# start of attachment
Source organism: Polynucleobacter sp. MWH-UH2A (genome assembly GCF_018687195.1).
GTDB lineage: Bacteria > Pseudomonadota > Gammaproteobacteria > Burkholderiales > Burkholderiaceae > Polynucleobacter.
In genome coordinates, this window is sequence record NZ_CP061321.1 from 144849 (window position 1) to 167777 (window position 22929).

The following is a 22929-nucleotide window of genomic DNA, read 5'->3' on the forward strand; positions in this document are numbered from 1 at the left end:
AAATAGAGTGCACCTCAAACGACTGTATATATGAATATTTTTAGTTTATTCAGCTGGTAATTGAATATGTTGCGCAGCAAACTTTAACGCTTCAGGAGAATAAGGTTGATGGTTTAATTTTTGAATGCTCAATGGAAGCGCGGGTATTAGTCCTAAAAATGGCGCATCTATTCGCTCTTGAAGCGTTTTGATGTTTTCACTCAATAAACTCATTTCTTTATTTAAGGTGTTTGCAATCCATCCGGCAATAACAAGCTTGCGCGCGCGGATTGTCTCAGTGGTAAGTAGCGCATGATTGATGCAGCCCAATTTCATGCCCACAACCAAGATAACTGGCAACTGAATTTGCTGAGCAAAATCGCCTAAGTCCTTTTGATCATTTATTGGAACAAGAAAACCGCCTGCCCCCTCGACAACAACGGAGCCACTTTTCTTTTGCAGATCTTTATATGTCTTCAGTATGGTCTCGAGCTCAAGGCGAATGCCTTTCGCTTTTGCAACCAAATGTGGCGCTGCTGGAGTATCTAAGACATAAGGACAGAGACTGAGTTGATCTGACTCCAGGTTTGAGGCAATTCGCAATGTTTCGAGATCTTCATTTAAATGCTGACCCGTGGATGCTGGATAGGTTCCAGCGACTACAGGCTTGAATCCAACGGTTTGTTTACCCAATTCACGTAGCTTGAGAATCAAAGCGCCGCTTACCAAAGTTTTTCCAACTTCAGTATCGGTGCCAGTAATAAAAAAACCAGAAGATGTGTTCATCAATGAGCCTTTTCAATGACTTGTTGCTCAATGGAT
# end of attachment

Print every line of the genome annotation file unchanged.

Source organism: Polynucleobacter sp. MWH-UH2A (genome assembly GCF_018687195.1).
GTDB lineage: Bacteria > Pseudomonadota > Gammaproteobacteria > Burkholderiales > Burkholderiaceae > Polynucleobacter.
In genome coordinates, this window is sequence record NZ_CP061321.1 from 144849 (window position 1) to 167777 (window position 22929).

The following is a 22929-nucleotide window of genomic DNA, read 5'->3' on the forward strand; positions in this document are numbered from 1 at the left end:
AAATAGAGTGCACCTCAAACGACTGTATATATGAATATTTTTAGTTTATTCAGCTGGTAATTGAATATGTTGCGCAGCAAACTTTAACGCTTCAGGAGAATAAGGTTGATGGTTTAATTTTTGAATGCTCAATGGAAGCGCGGGTATTAGTCCTAAAAATGGCGCATCTATTCGCTCTTGAAGCGTTTTGATGTTTTCACTCAATAAACTCATTTCTTTATTTAAGGTGTTTGCAATCCATCCGGCAATAACAAGCTTGCGCGCGCGGATTGTCTCAGTGGTAAGTAGCGCATGATTGATGCAGCCCAATTTCATGCCCACAACCAAGATAACTGGCAACTGAATTTGCTGAGCAAAATCGCCTAAGTCCTTTTGATCATTTATTGGAACAAGAAAACCGCCTGCCCCCTCGACAACAACGGAGCCACTTTTCTTTTGCAGATCTTTATATGTCTTCAGTATGGTCTCGAGCTCAAGGCGAATGCCTTTCGCTTTTGCAACCAAATGTGGCGCTGCTGGAGTATCTAAGACATAAGGACAGAGACTGAGTTGATCTGACTCCAGGTTTGAGGCAATTCGCAATGTTTCGAGATCTTCATTTAAATGCTGACCCGTGGATGCTGGATAGGTTCCAGCGACTACAGGCTTGAATCCAACGGTTTGTTTACCCAATTCACGTAGCTTGAGAATCAAAGCGCCGCTTACCAAAGTTTTTCCAACTTCAGTATCGGTGCCAGTAATAAAAAAACCAGAAGATGTGTTCATCAATGAGCCTTTTCAATGACTTGTTGCTCAATGGAT